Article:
Abstract

Background/Purpose MS is a progressive disease that is characterized by lesions causing loss of myelin in the central nervous system (Umphred, 1995). Among the many symptoms that can occur, bowel, bladder, and sexual dysfunctions have been found to occur in as many as 75% of the cases of men and women with the disease. Previous studies have shown statistically significant improvements for patients with urinary incontinence if pelvic floor muscle training is incorporated in treatment (Greer, Smith, & Arya, 2012) (Lucio, Perissionto, Natalin, Prudente, Damasceno, & D'ancona, 2011) (Tibaek, Gard, & Jensen, 2005). Several studies have also found correlations between low back pain and pelvic floor dysfunction (Beales, O'Sullivan, & Briffa, 2009) (O'Sullivan & Beales, 2007) (Pel, C., Pool-Goudzwaard, G., & Snijders, 2008) (Smith, Russell, & Hodges, 2006). This case study seeks to blend the two interventions, pelvic floor muscle training and low back treatment to help a patient with multiple sclerosis and urinary incontinence. This case study prompted the PICO question: Can a patient with MS demonstrate improved urinary continence with postural interventions coupled with pelvic floor muscle training? Case Description This case study looked at a 40 year old woman diagnosed with MS in 2007. She had been experiencing increased urinary incontinence and urgency in the last two years as well as increased spasms in the low back. The patient was referred to physical therapy by her gynecologist for mixed urinary incontinence (788.33) for treatment and bladder retraining. Outcomes The following goals were set for the patient after her initial evaluation: 1. The patient will demonstrate increased strength of the pelvic floor by 1 pelvic floor muscle grade from 2/5- 3/5, to reduce the leaking of urine, especially during walking to allow the patient to be more active. 2. The patient will demonstrate decreased resting tone of the pelvic floor to allow the patient to better empty her bladder and reduce the frequency of urination to allow the patient to be more active in her community. 3. The patient's pain will decrease by 50% from 4/10- 2/10 to allow the patient to more comfortably participate in intercourse. 4. The patient will demonstrate improved core stabilization to promote pelvic and lumbar stability and improve overall pelvic floor function. Outcome The patient was able to meet all the goals except number 4 (decreasing pelvic pain). The patient had good outcomes for decreasing urinary incontinence (UI) and urgency. She will continue with therapy to work on decreasing pelvic pain. Discussion Overall, the research was compelling for this PICO question. The research was separately shown for pelvic floor training for MS patients and the treatment of low back pain for UI. This case study was important because it showed the significance of bringing those two separate treatment options together to make the best outcome for a patient.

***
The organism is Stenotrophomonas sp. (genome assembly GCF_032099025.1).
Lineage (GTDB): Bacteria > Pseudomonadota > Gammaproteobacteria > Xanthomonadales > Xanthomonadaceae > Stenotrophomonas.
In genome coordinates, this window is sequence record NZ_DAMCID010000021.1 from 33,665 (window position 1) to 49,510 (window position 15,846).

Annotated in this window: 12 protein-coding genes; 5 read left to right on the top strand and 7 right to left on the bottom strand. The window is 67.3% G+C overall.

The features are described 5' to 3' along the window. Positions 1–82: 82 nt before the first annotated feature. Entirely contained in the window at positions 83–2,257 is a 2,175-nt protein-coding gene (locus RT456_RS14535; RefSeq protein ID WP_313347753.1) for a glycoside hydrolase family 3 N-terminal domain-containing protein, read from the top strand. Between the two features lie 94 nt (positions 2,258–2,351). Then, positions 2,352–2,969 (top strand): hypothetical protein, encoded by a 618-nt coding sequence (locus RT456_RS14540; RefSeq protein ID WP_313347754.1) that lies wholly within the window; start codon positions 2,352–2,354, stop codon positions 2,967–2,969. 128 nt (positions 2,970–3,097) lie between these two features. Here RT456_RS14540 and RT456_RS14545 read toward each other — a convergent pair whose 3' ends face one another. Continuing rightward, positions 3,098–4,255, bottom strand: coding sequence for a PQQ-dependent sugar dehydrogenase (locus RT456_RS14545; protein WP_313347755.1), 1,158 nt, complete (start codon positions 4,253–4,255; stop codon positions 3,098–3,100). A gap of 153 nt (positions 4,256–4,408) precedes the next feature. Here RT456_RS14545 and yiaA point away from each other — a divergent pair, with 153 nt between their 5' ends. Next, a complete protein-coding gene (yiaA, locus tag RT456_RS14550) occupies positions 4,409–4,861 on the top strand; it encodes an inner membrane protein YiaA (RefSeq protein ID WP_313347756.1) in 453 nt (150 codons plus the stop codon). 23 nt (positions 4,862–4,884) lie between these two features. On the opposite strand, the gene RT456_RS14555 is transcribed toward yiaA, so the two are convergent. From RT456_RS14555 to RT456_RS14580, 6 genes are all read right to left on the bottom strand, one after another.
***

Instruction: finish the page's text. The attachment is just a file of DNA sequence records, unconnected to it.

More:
Provenance

Submitted by Dyanna Monahan (dmonahan@salud.unm.edu) on 2014-03-20T23:00:01Z No. of bitstreams: 1 TaraCapstonefinal.pdf: 1565997 bytes, checksum: fa63309f47474558c5c9f9e6e7a574df (MD5), Made available in DSpace on 2014-03-20T23:00:01Z (GMT). No. of bitstreams: 1 TaraCapstonefinal.pdf: 1565997 bytes, checksum: fa63309f47474558c5c9f9e6e7a574df (MD5)

Document Type

Capstone

Keywords

Multiple Sclerosis, Urinary Incontinence (UI), Pelvic Floor Muscle Training, UI, neurologic dysfunctions

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